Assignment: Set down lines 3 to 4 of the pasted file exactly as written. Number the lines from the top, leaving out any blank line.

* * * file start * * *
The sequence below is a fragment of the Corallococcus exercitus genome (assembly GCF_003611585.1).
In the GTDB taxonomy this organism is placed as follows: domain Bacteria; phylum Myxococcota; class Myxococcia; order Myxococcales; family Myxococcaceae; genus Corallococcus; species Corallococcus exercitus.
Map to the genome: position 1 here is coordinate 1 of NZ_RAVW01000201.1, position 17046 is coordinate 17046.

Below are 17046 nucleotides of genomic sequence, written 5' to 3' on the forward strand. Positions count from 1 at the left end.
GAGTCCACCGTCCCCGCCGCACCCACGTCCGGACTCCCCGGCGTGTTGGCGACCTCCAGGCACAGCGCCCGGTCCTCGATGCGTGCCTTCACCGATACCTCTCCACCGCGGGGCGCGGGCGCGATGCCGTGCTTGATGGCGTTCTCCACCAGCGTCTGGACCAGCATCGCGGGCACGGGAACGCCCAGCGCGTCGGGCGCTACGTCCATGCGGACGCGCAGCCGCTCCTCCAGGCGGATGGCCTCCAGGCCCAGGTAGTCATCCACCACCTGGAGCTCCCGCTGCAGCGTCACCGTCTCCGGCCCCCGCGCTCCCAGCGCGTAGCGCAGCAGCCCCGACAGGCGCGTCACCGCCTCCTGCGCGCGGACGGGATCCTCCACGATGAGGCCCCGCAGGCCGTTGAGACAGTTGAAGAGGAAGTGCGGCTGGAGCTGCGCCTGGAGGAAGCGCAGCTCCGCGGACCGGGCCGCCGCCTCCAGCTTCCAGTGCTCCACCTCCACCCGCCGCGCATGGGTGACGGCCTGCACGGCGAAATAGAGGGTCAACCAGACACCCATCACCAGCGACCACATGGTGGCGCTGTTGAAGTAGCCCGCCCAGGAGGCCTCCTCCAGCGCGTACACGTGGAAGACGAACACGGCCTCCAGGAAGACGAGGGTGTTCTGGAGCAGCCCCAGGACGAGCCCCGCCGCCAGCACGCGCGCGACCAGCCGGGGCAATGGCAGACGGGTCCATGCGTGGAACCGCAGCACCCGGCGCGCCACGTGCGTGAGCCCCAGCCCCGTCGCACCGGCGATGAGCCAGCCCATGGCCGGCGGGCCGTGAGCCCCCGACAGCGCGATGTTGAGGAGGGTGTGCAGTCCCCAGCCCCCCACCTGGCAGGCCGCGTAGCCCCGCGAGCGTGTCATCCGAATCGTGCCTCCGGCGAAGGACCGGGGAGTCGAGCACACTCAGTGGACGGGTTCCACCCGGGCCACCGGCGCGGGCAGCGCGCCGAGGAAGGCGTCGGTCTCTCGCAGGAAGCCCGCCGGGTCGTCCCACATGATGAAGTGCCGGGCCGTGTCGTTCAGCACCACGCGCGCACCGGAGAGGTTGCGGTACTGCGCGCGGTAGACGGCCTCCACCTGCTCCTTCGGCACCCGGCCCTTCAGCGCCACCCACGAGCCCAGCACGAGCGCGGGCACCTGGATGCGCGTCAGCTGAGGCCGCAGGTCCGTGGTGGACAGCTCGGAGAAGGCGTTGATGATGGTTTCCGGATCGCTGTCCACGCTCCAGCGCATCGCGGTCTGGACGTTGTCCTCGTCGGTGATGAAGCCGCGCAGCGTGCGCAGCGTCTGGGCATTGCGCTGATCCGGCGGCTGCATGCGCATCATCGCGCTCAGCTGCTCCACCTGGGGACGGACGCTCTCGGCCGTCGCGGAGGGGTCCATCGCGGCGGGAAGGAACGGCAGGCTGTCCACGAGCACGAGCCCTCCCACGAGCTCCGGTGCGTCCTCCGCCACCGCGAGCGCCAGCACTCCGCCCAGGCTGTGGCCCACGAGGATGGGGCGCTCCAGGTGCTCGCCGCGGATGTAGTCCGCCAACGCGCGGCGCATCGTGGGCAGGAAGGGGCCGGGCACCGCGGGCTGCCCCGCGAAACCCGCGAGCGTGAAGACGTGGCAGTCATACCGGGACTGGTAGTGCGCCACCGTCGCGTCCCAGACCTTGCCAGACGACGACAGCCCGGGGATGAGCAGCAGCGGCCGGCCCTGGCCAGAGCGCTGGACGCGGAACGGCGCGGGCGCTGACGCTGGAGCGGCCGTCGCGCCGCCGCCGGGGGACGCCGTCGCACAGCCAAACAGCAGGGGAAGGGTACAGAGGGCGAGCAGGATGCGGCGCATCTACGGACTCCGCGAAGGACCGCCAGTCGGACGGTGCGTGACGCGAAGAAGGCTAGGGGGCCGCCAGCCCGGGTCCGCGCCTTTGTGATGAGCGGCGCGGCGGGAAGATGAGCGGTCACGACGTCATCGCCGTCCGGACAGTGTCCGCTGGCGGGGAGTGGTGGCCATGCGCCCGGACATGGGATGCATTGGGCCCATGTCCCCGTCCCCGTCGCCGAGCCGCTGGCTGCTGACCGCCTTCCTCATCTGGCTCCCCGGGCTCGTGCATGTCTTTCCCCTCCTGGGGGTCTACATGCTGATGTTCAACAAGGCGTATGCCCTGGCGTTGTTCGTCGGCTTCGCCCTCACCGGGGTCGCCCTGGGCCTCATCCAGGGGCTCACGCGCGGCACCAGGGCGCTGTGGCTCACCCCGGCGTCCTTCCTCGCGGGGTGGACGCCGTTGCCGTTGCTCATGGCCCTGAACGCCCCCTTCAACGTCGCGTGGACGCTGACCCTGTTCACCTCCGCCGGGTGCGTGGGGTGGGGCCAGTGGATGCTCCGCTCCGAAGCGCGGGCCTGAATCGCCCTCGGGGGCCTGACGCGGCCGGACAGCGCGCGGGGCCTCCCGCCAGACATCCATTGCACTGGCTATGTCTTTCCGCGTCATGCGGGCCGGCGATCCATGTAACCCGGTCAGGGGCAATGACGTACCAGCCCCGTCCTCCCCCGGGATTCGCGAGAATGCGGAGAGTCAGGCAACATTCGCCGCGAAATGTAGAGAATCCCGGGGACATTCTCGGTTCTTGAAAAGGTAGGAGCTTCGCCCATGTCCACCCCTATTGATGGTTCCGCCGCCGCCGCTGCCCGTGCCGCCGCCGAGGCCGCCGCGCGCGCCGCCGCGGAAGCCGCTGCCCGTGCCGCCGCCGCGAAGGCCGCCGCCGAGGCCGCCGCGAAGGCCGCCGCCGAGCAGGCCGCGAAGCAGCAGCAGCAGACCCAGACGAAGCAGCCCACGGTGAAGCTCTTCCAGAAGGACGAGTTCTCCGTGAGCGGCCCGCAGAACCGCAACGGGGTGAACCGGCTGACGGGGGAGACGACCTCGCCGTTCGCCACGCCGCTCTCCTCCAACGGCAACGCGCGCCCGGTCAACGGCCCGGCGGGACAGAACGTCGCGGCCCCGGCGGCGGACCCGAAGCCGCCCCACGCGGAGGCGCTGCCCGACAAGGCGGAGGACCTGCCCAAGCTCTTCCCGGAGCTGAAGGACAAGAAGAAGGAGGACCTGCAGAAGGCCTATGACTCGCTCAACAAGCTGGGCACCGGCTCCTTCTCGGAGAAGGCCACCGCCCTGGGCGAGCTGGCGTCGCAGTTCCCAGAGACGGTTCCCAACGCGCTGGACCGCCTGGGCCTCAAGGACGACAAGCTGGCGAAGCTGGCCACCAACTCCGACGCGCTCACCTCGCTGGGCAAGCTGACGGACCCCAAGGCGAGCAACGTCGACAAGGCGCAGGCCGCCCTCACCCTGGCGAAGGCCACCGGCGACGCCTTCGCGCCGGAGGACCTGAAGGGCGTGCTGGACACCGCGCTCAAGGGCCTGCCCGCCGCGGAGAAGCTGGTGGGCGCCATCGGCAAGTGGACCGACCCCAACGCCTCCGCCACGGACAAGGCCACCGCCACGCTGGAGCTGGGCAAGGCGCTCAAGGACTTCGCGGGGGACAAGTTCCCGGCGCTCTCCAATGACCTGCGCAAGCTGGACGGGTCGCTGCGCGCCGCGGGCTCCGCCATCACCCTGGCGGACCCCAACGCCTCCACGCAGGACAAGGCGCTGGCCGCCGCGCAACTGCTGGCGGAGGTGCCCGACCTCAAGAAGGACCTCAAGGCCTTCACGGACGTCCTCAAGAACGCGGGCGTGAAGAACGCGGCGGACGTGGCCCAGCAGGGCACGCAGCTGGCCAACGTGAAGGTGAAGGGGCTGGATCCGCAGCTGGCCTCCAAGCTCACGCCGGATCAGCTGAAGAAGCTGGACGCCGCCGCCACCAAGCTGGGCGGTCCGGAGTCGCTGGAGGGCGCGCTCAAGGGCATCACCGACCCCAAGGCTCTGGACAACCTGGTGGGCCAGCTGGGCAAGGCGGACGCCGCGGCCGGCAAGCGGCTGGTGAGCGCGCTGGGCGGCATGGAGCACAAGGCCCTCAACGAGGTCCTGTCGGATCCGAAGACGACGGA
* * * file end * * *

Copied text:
Map to the genome: position 1 here is coordinate 1 of NZ_RAVW01000201.1, position 17046 is coordinate 17046.

Below are 17046 nucleotides of genomic sequence, written 5' to 3' on the forward strand. Positions count from 1 at the left end.